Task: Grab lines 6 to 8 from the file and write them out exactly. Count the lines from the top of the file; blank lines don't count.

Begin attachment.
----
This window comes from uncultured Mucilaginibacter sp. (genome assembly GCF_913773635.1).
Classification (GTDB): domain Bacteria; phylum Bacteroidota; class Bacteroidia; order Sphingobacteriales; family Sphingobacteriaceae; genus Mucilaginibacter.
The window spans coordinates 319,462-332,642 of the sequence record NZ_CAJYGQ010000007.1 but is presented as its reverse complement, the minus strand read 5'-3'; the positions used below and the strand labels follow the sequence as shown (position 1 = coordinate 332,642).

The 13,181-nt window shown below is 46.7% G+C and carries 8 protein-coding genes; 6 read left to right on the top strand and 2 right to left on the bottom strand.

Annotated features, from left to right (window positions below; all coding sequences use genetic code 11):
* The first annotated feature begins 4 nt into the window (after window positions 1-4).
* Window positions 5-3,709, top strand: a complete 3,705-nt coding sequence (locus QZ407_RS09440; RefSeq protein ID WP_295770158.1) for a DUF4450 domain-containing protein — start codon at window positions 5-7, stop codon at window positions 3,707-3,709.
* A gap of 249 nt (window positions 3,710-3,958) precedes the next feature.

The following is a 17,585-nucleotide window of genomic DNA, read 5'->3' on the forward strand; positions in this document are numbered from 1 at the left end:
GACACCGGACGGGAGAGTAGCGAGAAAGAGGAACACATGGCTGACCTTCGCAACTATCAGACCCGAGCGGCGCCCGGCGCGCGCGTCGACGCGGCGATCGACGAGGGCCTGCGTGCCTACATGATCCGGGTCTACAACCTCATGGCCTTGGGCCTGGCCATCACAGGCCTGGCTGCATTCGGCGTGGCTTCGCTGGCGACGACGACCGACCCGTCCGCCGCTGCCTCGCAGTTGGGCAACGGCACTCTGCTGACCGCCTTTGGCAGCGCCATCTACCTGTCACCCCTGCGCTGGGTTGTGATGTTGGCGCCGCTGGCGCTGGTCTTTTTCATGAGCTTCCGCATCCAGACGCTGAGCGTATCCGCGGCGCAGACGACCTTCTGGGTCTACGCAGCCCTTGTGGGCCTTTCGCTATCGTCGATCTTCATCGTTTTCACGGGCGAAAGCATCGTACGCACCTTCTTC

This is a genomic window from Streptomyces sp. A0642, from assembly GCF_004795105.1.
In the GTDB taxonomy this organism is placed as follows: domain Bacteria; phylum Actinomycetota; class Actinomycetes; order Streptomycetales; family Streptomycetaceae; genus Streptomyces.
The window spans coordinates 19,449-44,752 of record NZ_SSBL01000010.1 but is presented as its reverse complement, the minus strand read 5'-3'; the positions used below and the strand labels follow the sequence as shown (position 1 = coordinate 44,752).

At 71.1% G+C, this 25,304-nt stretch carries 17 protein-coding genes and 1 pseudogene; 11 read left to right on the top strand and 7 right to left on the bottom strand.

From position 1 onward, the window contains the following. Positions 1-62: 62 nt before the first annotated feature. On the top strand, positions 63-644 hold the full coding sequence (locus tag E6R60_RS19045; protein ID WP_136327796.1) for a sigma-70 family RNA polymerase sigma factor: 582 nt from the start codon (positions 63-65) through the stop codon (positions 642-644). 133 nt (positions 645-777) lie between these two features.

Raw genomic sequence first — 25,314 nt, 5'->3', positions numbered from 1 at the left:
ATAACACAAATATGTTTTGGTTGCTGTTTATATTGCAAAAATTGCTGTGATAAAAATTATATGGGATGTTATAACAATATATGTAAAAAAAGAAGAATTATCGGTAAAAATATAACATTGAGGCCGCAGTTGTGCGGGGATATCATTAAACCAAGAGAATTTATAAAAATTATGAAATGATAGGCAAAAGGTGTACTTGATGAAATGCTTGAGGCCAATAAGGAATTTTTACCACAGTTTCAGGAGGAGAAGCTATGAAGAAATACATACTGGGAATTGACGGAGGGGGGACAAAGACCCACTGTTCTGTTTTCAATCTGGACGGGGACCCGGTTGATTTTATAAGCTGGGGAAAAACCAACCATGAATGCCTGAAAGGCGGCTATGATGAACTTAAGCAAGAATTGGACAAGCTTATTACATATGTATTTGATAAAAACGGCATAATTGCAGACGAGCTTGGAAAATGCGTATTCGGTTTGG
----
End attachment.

* The first annotated feature begins 4 nt into the window (after window positions 1-4).
* Window positions 5-3,709, top strand: a complete 3,705-nt coding sequence (locus QZ407_RS09440; RefSeq protein ID WP_295770158.1) for a DUF4450 domain-containing protein — start codon at window positions 5-7, stop codon at window positions 3,707-3,709.
* A gap of 249 nt (window positions 3,710-3,958) precedes the next feature.